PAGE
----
Kingsman: The Golden Circle is a spy action comedy film released in North America on September 22nd, 2017. It was directed and written by Matthew Vaugh and stars Taron Egerton (@TaronEgerton), Colin Firth and Channing Tatum (@channingtatum).
The first Kingsman movie caught me completely by surprise back in 2015, taking me on an unexpected, delightful romp through the biggest tropes of the spy genre. Matthew Vaughn wrote, directed and produced a tailored experience that startled me in the best ways possible. It wasn’t without its flaws, but with a diverse cast, a fun premise and amazing action sequences I was hooked right up to the unfortunately raunchy final scene. And while Vaughn is back to write, direct and produce the sequel it falls quite short of the lovable ridiculousness of the first.
God Save the Story
Kingsman: The Golden Circle brings the fluid action scenes that made the first film such a treat back in more zany and ridiculous ways. It opens strong, with a thrilling car chase through the crowded streets of London set to pumping rock music that had me hyped. I felt the punches in my chest and the backseat fistfight in the cramped cabbie was awesome. The way shots are sped up beyond real time make it really feel like a comic book brought to life and each ridiculous stunt had me going “oh no way.” These quick-paced, over-the-top action scenes are what I loved most about Kingsmen: The Golden Circle and definitely made some of the more cringe-y expositional scenes worth wading through.
The premise is simple enough: Kingsman is utterly obliterated and now Eggsy and Merlin must team up with Kingsman’s American counterpart Statesman. Together this sausage fest of a team must strangle, stab and seduce their way to the centre of an international drug organization set on holding the world ransom until the American president ends the war on drugs. But it’s that centre theme of the war on drugs where Kingsman does the most damage.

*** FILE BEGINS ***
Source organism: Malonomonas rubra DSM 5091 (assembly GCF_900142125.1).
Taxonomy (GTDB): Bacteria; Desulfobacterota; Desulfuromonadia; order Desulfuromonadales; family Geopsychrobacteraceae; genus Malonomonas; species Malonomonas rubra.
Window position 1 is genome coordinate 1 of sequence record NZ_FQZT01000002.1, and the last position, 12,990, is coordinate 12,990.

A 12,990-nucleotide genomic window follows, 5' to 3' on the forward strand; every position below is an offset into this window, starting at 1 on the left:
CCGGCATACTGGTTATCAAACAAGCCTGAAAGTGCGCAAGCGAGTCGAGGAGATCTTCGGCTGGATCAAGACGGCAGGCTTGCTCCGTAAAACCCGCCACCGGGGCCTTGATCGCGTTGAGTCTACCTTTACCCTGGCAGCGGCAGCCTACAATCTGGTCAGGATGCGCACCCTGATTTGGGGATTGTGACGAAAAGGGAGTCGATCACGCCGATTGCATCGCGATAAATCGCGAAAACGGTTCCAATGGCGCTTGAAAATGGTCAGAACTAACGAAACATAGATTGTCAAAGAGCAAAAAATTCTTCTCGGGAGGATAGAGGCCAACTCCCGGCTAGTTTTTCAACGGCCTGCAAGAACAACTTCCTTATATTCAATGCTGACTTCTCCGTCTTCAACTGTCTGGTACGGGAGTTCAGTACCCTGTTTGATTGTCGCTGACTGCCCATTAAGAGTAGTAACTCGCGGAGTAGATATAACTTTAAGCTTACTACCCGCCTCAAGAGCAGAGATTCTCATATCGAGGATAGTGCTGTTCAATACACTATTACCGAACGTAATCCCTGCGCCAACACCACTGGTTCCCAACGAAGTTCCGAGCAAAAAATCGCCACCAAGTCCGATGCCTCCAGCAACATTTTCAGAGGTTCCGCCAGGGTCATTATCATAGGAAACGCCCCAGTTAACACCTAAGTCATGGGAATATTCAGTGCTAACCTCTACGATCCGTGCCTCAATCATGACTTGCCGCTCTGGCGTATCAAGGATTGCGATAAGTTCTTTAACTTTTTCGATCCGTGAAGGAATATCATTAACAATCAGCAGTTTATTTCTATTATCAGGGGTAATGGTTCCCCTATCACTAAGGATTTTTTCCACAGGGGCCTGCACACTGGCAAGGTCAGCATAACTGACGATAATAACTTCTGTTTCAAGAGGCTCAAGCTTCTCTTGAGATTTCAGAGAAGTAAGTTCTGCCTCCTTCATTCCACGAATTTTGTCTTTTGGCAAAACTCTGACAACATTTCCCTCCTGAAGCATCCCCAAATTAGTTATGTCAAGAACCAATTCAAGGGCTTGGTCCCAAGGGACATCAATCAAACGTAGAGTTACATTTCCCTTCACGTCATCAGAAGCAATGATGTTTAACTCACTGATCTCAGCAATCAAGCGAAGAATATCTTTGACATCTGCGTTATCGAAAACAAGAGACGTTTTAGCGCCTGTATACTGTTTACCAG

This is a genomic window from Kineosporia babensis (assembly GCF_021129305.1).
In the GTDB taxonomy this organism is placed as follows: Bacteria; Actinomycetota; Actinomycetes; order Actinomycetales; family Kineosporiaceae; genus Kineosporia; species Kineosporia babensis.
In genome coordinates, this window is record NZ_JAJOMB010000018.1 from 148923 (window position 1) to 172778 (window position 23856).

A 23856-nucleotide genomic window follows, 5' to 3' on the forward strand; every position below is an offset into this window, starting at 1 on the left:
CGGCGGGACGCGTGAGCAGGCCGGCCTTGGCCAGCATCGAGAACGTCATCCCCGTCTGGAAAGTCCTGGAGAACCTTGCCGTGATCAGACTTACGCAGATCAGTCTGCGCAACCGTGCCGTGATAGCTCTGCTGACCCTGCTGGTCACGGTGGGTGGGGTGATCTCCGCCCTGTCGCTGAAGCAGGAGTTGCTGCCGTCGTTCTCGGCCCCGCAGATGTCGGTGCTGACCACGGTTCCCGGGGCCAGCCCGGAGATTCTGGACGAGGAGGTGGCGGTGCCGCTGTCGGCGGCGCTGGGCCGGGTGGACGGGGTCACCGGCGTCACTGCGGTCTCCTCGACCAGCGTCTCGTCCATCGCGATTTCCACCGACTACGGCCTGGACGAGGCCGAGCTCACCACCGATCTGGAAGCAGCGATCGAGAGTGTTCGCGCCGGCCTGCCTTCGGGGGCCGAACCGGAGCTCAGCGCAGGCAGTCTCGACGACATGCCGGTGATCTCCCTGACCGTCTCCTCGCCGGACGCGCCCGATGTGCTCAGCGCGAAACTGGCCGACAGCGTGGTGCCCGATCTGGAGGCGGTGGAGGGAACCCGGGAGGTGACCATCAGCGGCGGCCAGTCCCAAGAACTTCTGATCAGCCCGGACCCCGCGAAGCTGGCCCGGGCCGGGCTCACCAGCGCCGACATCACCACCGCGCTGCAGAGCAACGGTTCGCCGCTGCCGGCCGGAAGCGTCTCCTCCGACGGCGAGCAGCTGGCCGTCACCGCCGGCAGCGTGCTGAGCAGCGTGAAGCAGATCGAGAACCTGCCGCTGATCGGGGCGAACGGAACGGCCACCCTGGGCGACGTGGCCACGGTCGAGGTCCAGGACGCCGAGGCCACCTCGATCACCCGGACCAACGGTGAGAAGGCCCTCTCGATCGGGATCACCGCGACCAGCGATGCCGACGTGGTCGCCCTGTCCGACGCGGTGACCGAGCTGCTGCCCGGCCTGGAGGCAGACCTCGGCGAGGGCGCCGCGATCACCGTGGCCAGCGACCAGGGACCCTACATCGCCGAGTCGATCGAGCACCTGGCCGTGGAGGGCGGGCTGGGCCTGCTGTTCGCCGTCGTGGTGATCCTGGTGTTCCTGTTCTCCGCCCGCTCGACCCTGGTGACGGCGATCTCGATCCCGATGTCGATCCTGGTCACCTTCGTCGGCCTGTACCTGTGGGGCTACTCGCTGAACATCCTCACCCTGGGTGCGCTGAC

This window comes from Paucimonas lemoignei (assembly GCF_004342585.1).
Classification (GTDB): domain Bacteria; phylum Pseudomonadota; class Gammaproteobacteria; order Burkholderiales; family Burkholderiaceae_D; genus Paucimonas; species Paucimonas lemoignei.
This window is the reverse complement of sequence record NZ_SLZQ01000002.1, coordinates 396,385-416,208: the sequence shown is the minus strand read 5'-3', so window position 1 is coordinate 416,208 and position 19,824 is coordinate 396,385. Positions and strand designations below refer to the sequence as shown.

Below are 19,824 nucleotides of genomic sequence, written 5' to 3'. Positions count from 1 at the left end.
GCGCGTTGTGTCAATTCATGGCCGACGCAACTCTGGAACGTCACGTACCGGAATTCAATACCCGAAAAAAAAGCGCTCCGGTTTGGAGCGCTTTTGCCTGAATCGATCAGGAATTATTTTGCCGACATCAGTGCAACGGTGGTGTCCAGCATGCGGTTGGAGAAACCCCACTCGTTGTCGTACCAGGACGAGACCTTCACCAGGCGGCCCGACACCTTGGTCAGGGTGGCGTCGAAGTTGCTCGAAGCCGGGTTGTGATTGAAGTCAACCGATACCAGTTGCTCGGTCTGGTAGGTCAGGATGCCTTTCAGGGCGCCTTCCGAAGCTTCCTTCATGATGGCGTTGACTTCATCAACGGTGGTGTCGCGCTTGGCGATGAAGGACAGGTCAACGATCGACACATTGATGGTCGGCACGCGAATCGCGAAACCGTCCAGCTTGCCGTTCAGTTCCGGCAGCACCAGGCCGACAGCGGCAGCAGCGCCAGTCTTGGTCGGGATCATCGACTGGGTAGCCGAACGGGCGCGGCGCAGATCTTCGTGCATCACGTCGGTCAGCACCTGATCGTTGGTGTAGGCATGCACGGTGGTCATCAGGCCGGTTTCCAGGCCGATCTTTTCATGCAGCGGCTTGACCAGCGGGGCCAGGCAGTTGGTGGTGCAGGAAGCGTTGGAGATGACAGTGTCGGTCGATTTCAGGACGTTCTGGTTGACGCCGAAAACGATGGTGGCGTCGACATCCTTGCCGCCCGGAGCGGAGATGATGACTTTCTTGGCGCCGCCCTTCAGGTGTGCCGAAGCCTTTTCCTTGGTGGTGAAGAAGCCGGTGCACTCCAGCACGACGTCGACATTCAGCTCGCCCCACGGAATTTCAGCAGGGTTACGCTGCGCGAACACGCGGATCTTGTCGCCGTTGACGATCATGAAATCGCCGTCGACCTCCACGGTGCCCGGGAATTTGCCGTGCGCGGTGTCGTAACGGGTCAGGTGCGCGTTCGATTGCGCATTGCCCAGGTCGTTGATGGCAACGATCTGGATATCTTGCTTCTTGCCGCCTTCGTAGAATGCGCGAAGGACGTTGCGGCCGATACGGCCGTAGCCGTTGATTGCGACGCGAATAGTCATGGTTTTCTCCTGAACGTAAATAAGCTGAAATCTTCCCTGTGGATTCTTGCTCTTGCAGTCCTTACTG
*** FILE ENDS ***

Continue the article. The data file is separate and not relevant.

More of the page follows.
Boys will be Boys
With such a politically charged conflict, Kingsman: The Golden Circle tries to make a soft statement about the war on drugs, which it ultimately fumbles and lands on “yeah drugs are illegal, but some white people do them too so like, maybe they shouldn’t be?” When a film with an almost entirely white cast and a white director, writer and producer tries to take on an issue like the war on drugs, which statistically hurts non-white people disproportionately more than white people, it’s obviously in a much better place to completely mess it up. And Kingsman: The Golden Circle absolutely did, painting the war on drugs as a problem that hurts white people just as much as non-white, which couldn’t be further from the truth.
In addition, Kingsman: The Golden Circle carries some troubling sexist and homophobic points onto the big screen. A Kentucky man shouts out “f*ggot” to initiate a fight with the Kingsman, an entirely unnecessary line of dialogue that while yes there are homophobic dicks out there this is definitely not the word to be used by the straight writers on this film (See GLAAD guide to writing LGBTQ-inclusive scripts).
Secondly, there’s a whole section of the film where Eggsy and one of the Statesman need to place a tracker on a target. The only problem is that it has to be put into their bloodstream. So you think they just need to prick them with a needle quick, right? Wrong, the two guys have to try and seduce her to put the tracker inside her by fingering her… Because they’re men? I guess? I think my eyes rolled so hard the people next to me heard it. And as mentioned before, Kingsman: The Golden Circle really is a sausage fest, with only one woman working with the team to take down the drug ring, whose leader is the only other woman of note in the whole film.
With a racist carrying premise, little to no female involvement in the entire film besides to be fingered or blown up, Kingsman: The Golden Circle remains just a collection of cool action scenes peppered throughout an all-too-forgettable narrative of white people saving the world once again. That might seem a little harsh, but after the awesomeness of the first movie with a much more impactful story dismantling elitism and climate change deniers with a more diverse and interesting cast, it’s extremely disappointing that all a bigger budget and more time in development lead to is a soft flop of a narrative paired with the same action of the original film.